Biblical Economics 11: Houses in the Bible


The size of the “fine houses” in Deuteronomy 8:11-12 is not specified, but reason seems to suggest that a house should be proportionate to the size of the family. It seems that when people begin to covet after half-million and million dollar luxury homes—when they have only two or three children, or none—that earthly-mindedness has set in. Such a posh display of materialism is hardly Christian. In the past, men of God purchased homes that correlated to how many children they had in their families. Archaeologists in the Catholic Church, believe that they have discovered St. Peter’s House in Capernaum, the remains of which are about 100 square feet (see Douglas Kennard, Petrine Studies, p. 59). This is not to say that this was the total size of his house. Capernaum was the same town that Jesus lived in as a single man (Matt. 4:13). Other archaeological digs in the nearby town of Chorazin, uncovered nearly perfect samples of houses, with several built around the size of about 900 square feet (or 30 feet x 30 feet). “They are square-built—sometimes thirty feet square—with one or two columns down the centre to support the flat roof, which in all Eastern countries is an important feature of a house; the walls are two feet thick, built of masonry or blocks of basalt, with low windows twelve inches high by six inches and a half wide, and each house is divided into four chambers. Simon Peter’s house may have been, and probably was, after this stamp” (see Edwin Hodder, Simon Peter: His Life, Times, and Friends, p. 77).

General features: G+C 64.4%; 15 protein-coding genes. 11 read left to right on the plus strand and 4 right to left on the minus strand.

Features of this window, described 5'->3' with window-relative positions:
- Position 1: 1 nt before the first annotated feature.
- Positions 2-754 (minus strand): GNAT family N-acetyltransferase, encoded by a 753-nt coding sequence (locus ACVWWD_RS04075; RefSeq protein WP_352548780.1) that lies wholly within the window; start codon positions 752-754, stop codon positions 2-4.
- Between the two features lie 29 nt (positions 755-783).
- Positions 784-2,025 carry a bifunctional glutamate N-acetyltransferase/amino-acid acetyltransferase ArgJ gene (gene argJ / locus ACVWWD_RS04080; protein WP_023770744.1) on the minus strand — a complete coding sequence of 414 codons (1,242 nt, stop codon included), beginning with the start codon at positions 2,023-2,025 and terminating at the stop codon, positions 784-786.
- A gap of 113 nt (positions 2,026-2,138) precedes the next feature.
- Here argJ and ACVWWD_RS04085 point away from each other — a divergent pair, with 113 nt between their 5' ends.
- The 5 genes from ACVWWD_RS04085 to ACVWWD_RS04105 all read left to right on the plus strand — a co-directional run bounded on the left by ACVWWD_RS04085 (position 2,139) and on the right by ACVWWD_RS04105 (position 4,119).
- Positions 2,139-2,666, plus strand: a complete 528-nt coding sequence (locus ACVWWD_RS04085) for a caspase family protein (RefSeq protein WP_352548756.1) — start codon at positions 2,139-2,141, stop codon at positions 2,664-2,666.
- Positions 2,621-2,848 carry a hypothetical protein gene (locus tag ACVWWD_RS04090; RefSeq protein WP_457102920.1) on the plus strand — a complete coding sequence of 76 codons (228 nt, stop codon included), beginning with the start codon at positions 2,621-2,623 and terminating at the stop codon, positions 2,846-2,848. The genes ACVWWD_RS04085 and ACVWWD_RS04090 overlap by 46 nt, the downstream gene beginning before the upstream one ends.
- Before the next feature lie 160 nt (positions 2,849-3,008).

These Biblical homes of the lower and middle classes are comparable to how the Ingalls family lived in Little House on the Prairie. We’re talking about small cottage-sized homes. Really small houses by most people’s standards today. They are almost like Jed Clampett’s old cabin that everyone laughed at in the first episode of The Beverly Hillbillies. John Bunyan’s house, which was a pilgrimage site for quite some time, was called “Bunyan’s Cottage.” Richard Baxter and John Wesley lived in small houses. The house where the Pentecostal Movement began, was a cottage that barely exceeded 1900 square feet, with four bedrooms and two bathrooms (216 N. Bonnie Brae St., Los Angeles, CA). Pentecostals used to call their house church gatherings “cottage prayer meetings,” because having a small, modest house was acceptable by holiness families at that time. Leonard Ravenhill, the holiness preacher, lived in a ranch-styled home slightly larger than a cottage in Garden Valley, Texas. This was given to him as a gift from David Wilkerson (see Mack Tomlinson, In Light of Eternity: The Life of Leonard Ravenhill, p. 459). The only saints that I’m aware of, who had large houses were Martin Luther, Daniel Defoe, and Charles Finney (the “Finney House”), but they all had around six to seven children.